N.1 priorities would be medical, your own visa status and Really researching the schools to find the best fit for your family. A lot of very pervasive stuff can be ingrained in your children before you know it. You will fight a loosing battle if you you are the only liberal anchor in your family and that may create tension or incomprehension with your husband/ILs.....
I realize these are very personal thoughts and you really don't have to answer here.

Laptopwieldingharpy Sat 29-Nov-14 05:30:43

Shrewd advice from Mathanxiety on exit strategy!

GreatAuntDinah Sat 29-Nov-14 09:40:04

I found North Carolina off-puttingly conservative for all the reasons file says, and it's suposedly got a liberal lefty rep among the southern states, so I'd be very wary of a move to SC.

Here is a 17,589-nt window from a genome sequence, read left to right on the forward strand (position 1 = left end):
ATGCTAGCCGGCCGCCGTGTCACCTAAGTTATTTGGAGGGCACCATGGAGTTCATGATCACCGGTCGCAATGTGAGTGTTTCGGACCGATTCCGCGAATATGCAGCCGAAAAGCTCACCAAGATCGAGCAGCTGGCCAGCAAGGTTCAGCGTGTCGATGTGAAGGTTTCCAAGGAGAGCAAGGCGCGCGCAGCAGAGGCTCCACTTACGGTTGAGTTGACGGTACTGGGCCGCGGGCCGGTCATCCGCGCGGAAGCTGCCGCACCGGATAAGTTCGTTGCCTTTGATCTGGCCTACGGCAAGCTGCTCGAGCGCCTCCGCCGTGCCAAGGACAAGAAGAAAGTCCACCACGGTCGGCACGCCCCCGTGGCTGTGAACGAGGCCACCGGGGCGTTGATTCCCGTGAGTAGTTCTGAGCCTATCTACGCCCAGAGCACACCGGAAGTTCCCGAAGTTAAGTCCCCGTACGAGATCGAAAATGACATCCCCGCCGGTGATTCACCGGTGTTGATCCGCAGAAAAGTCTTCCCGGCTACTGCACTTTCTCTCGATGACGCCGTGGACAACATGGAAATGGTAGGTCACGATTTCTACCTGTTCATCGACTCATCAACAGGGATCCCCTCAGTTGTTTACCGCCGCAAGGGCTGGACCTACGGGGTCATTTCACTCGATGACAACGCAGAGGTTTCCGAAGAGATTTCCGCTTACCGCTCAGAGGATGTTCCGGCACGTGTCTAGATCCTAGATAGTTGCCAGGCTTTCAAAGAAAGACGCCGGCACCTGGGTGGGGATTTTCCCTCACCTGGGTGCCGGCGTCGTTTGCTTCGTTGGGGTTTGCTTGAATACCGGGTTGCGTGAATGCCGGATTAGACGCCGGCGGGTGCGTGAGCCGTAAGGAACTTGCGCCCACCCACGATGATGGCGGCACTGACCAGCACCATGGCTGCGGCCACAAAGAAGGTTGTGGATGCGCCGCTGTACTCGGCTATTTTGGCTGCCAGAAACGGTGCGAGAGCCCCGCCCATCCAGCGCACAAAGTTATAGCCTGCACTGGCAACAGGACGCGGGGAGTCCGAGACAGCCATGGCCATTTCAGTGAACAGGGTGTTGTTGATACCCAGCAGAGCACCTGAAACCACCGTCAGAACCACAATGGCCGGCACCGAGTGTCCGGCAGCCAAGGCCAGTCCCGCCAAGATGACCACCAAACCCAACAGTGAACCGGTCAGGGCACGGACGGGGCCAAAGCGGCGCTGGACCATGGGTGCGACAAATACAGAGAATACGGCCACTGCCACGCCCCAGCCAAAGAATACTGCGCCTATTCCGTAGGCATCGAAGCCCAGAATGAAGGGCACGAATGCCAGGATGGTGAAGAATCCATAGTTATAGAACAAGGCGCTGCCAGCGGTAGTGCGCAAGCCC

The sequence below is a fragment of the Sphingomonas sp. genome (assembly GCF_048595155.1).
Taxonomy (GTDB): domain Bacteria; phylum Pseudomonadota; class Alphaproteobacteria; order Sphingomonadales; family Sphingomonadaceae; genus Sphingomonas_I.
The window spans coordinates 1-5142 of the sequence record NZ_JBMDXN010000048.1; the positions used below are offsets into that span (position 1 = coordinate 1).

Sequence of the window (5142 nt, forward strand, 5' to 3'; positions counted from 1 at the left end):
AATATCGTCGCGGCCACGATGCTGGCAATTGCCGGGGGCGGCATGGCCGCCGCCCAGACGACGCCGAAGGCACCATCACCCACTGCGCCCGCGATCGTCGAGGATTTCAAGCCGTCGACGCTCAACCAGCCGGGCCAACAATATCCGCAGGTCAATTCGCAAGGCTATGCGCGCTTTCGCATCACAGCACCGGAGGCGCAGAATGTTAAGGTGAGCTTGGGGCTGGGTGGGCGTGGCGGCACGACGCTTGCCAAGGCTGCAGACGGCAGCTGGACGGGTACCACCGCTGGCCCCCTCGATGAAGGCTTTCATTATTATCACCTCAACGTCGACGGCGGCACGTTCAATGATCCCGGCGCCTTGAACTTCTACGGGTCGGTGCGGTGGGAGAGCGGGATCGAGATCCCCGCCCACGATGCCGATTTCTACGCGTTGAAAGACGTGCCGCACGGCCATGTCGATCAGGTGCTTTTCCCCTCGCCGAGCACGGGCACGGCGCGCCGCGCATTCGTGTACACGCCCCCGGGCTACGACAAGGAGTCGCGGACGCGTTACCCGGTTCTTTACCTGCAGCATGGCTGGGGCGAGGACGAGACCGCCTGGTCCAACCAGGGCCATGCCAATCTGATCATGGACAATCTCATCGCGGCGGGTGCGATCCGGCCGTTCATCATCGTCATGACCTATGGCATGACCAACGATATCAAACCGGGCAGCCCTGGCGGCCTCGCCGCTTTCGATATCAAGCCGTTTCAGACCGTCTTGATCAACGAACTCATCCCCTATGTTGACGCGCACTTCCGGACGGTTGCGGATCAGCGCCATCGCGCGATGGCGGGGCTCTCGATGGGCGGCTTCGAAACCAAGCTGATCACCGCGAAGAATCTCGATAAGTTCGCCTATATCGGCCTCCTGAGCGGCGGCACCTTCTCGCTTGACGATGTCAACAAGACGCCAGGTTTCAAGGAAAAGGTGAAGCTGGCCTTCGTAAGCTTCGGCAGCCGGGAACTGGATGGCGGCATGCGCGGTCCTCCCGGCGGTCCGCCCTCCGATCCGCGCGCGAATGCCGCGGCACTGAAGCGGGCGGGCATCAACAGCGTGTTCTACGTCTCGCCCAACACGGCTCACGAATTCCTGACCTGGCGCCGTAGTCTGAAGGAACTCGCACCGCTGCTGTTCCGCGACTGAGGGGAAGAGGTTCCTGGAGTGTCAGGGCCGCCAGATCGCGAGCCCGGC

file Sat 29-Nov-14 10:33:00

Glad I don't seem to have been completely off with my limited experience :-)

GreatAuntDinah, I was thinking about writing that with my (even more limited!) experience of North Carolina (the research triangle), living there, if possible, might be a better option, but clearly not then...

What Laptop... wrote would I would be most worried about:

"A lot of very pervasive stuff can be ingrained in your children before you know it. You will fight a loosing battle if you you are the only liberal anchor in your family and that may create tension or incomprehension with your husband/ILs....."

And I am probably a feminist leftist as well, so if we are similar, be prepared to have to justify even positions/views that we in the UK would think are veery mainstream...

GreatAuntDinah Sat 29-Nov-14 13:31:00

Yes I was in the research triangle too, which is apparently known for being very liberal, and even so I found the racial divide absolutely blatant.